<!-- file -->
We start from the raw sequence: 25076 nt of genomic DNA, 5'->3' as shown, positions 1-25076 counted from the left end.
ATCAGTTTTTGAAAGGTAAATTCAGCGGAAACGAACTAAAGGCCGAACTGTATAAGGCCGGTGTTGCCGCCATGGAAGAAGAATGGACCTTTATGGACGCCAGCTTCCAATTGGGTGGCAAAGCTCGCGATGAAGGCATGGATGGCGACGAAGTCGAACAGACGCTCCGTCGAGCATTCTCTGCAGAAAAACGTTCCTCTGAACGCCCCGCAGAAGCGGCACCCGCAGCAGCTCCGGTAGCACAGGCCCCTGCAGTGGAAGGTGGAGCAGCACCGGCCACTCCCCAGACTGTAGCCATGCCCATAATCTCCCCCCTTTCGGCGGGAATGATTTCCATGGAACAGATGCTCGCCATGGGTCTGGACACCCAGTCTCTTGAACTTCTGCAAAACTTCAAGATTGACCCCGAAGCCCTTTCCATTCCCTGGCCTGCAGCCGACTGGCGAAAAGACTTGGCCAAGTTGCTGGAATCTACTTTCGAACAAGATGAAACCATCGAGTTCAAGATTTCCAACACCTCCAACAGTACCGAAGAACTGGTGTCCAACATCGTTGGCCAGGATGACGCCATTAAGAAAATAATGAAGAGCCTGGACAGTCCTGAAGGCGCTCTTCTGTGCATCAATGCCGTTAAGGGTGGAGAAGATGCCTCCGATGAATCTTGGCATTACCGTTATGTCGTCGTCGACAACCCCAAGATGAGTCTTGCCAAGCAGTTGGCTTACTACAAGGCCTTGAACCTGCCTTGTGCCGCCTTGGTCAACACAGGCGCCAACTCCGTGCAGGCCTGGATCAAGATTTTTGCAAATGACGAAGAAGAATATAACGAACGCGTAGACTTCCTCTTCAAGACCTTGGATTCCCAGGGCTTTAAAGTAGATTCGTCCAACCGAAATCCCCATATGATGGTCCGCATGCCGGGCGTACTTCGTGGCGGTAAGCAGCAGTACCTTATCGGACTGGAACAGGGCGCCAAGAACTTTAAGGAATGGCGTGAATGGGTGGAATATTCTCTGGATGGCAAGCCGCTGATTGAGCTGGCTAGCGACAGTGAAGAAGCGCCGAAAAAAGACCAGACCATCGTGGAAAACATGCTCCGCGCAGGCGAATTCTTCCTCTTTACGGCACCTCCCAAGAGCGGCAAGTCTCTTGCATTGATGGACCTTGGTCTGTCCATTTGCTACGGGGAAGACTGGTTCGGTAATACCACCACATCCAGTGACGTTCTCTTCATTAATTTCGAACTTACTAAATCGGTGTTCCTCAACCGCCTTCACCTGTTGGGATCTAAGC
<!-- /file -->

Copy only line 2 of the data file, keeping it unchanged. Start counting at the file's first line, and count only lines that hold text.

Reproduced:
ATCAGTTTTTGAAAGGTAAATTCAGCGGAAACGAACTAAAGGCCGAACTGTATAAGGCCGGTGTTGCCGCCATGGAAGAAGAATGGACCTTTATGGACGCCAGCTTCCAATTGGGTGGCAAAGCTCGCGATGAAGGCATGGATGGCGACGAAGTCGAACAGACGCTCCGTCGAGCATTCTCTGCAGAAAAACGTTCCTCTGAACGCCCCGCAGAAGCGGCACCCGCAGCAGCTCCGGTAGCACAGGCCCCTGCAGTGGAAGGTGGAGCAGCACCGGCCACTCCCCAGACTGTAGCCATGCCCATAATCTCCCCCCTTTCGGCGGGAATGATTTCCATGGAACAGATGCTCGCCATGGGTCTGGACACCCAGTCTCTTGAACTTCTGCAAAACTTCAAGATTGACCCCGAAGCCCTTTCCATTCCCTGGCCTGCAGCCGACTGGCGAAAAGACTTGGCCAAGTTGCTGGAATCTACTTTCGAACAAGATGAAACCATCGAGTTCAAGATTTCCAACACCTCCAACAGTACCGAAGAACTGGTGTCCAACATCGTTGGCCAGGATGACGCCATTAAGAAAATAATGAAGAGCCTGGACAGTCCTGAAGGCGCTCTTCTGTGCATCAATGCCGTTAAGGGTGGAGAAGATGCCTCCGATGAATCTTGGCATTACCGTTATGTCGTCGTCGACAACCCCAAGATGAGTCTTGCCAAGCAGTTGGCTTACTACAAGGCCTTGAACCTGCCTTGTGCCGCCTTGGTCAACACAGGCGCCAACTCCGTGCAGGCCTGGATCAAGATTTTTGCAAATGACGAAGAAGAATATAACGAACGCGTAGACTTCCTCTTCAAGACCTTGGATTCCCAGGGCTTTAAAGTAGATTCGTCCAACCGAAATCCCCATATGATGGTCCGCATGCCGGGCGTACTTCGTGGCGGTAAGCAGCAGTACCTTATCGGACTGGAACAGGGCGCCAAGAACTTTAAGGAATGGCGTGAATGGGTGGAATATTCTCTGGATGGCAAGCCGCTGATTGAGCTGGCTAGCGACAGTGAAGAAGCGCCGAAAAAAGACCAGACCATCGTGGAAAACATGCTCCGCGCAGGCGAATTCTTCCTCTTTACGGCACCTCCCAAGAGCGGCAAGTCTCTTGCATTGATGGACCTTGGTCTGTCCATTTGCTACGGGGAAGACTGGTTCGGTAATACCACCACATCCAGTGACGTTCTCTTCATTAATTTCGAACTTACTAAATCGGTGTTCCTCAACCGCCTTCACCTGTTGGGATCTAAGC